By Ken Reed

Due to the immense popularity of college athletics, especially football and basketball, college athletes have always had a great deal of power.

However, until recent years, they haven’t fully realized it, or utilized it.

The latest example comes from the state of Mississippi, where college athletes played a big role in getting state politicians to ban future use of the Confederate emblem in the state flag. Mississippi Gov. Tate Reeves signed the bill into law on Tuesday.

Mississippi State running back Kylin Hill led the charge from the Mississippi sports community to remove the racist Confederate emblem from the state flag. He tweeted last week that he was no longer interested in representing any Mississippi institution on the field if the flag wasn’t taken down. He was supported by numerous teammates and head coach Mike Leach.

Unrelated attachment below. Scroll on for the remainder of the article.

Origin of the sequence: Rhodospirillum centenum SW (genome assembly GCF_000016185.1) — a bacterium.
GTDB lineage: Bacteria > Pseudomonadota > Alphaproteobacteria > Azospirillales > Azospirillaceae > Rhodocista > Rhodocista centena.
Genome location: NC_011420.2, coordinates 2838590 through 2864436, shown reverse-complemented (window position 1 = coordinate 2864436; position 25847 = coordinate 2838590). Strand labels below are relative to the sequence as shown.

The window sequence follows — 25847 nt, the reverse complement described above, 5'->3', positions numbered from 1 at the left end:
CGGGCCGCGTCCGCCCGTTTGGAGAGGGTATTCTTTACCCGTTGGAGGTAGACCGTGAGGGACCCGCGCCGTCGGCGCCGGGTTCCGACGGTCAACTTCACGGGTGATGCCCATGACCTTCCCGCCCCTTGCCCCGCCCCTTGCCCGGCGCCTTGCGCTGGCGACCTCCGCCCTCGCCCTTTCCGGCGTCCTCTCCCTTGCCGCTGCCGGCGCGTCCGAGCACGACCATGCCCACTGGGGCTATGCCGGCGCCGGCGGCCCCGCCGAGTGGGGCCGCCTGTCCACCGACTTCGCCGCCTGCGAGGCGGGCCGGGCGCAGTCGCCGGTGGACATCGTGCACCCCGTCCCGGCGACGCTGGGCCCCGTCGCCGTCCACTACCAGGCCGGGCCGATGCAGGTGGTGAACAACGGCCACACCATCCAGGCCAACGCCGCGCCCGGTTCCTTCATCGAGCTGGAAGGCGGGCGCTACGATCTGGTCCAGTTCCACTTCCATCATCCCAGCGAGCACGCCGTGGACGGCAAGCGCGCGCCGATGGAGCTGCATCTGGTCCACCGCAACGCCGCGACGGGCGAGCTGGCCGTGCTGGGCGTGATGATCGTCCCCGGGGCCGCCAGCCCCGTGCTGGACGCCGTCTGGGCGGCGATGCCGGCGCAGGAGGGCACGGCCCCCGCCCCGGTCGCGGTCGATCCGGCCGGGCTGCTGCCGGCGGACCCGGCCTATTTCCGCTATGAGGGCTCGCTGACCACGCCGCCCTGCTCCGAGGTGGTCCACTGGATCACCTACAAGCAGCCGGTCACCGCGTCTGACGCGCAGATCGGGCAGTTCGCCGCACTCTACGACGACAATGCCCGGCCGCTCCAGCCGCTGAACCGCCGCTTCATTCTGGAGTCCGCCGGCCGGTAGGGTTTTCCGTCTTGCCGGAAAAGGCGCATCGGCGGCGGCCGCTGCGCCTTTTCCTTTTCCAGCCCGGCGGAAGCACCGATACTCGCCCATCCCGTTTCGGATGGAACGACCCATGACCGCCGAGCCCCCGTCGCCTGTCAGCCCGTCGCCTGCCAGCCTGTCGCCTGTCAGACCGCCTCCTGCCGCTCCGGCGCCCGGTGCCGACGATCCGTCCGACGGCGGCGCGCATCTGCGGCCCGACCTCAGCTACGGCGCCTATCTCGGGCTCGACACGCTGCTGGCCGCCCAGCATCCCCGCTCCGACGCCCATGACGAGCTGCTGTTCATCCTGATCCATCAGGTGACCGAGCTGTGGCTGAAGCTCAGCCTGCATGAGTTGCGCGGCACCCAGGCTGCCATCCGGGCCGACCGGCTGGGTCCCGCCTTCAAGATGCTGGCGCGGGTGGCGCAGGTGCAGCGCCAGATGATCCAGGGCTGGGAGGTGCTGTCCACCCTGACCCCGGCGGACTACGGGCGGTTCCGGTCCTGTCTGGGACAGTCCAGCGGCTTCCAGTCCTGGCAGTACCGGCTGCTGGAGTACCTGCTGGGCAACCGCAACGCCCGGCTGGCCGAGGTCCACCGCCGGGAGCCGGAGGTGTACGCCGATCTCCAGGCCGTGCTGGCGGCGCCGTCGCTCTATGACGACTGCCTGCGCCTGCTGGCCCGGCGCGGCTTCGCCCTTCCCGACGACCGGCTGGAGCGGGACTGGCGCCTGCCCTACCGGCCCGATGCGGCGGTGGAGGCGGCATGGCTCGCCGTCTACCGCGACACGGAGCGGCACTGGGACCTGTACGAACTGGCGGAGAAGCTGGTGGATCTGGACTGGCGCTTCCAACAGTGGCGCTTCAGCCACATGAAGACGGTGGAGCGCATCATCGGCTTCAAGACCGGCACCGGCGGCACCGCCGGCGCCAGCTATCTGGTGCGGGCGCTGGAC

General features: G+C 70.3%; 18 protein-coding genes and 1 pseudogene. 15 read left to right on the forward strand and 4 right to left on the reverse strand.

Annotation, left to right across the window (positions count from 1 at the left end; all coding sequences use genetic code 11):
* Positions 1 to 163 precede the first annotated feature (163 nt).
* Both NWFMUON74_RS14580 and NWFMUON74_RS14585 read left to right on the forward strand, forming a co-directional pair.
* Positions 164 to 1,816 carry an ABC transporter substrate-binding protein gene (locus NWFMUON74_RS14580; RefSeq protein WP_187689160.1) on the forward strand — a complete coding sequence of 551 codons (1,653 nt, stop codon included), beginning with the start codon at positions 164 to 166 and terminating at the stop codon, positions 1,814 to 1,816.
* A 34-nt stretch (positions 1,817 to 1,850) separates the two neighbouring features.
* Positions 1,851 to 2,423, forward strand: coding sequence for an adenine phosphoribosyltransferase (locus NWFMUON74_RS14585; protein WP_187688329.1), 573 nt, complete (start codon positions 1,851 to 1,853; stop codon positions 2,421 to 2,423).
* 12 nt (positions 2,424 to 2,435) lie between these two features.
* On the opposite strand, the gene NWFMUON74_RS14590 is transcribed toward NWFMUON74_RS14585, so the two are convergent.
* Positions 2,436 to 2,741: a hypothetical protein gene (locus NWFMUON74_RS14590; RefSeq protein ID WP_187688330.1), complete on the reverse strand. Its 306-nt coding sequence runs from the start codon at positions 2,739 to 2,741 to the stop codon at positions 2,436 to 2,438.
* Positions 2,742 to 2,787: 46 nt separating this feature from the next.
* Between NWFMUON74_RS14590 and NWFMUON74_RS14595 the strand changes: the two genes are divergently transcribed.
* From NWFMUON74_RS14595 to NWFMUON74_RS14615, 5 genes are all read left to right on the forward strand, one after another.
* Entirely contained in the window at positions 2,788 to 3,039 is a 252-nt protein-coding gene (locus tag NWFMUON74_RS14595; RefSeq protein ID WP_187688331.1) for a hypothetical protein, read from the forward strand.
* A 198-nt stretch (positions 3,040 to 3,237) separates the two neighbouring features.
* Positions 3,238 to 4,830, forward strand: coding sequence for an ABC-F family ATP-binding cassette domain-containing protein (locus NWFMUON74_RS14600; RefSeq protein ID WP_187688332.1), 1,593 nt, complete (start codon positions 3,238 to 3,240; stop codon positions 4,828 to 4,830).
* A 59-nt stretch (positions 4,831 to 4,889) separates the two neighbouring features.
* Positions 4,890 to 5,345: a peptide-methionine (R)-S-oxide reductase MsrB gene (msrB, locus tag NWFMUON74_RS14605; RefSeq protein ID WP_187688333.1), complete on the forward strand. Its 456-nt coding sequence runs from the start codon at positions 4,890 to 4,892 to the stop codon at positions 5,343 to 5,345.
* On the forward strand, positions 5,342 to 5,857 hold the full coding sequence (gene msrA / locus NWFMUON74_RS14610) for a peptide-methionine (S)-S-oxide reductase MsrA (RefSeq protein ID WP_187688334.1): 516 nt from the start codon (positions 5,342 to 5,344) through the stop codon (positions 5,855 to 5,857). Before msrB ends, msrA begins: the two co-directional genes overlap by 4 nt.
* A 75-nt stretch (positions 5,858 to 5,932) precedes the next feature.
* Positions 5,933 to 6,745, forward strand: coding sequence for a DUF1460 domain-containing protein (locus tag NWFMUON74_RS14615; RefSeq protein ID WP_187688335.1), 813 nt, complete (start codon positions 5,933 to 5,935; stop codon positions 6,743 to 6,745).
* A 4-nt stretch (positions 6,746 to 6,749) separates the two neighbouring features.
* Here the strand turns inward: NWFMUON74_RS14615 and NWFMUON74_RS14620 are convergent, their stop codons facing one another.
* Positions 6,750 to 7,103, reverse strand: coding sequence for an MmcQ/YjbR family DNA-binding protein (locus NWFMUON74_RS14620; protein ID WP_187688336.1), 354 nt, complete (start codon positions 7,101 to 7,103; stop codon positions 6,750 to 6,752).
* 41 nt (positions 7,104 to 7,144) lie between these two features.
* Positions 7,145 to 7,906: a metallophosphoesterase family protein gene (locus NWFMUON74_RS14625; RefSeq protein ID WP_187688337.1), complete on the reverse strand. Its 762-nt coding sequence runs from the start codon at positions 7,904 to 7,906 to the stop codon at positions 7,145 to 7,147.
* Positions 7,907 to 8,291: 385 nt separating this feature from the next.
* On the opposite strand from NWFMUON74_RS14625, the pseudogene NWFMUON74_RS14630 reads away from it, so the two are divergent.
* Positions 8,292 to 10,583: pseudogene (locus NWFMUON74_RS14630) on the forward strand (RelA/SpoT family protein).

Players from Ole Miss joined in as well. Then, last Thursday, 46 coaches from eight different Mississippi colleges and universities went to the state Capitol to call for the end of the Confederate-based state flag. The NCAA and SEC also pressured the state legislature by stating that postseason events wouldn’t be held in Mississippi until the flag and its ugly symbolism was removed.

Omeria Scott, a Mississippi congresswoman representing District 80 in the House of Representatives suggested naming the flag change legislation after Hill, saying “the voice of this young man was a tremendous voice” in the flag change process.

Of course, thousands of Mississippians, from all walks of life, including religious and business leaders, have been calling for a flag change for years. But it took the social change uprising following the murder of George Floyd by a Minneapolis cop, and the actions of Hill, a courageous football player for Mississippi State, to push the effort over the top.

“We can step up,” said Ole Miss defensive end Ryder Anderson. “We can use our voice, use our platform. Together we are really strong. We can really makes stuff happen if we just come together.”

Ken Reed, Sports Policy Director, League of Fans


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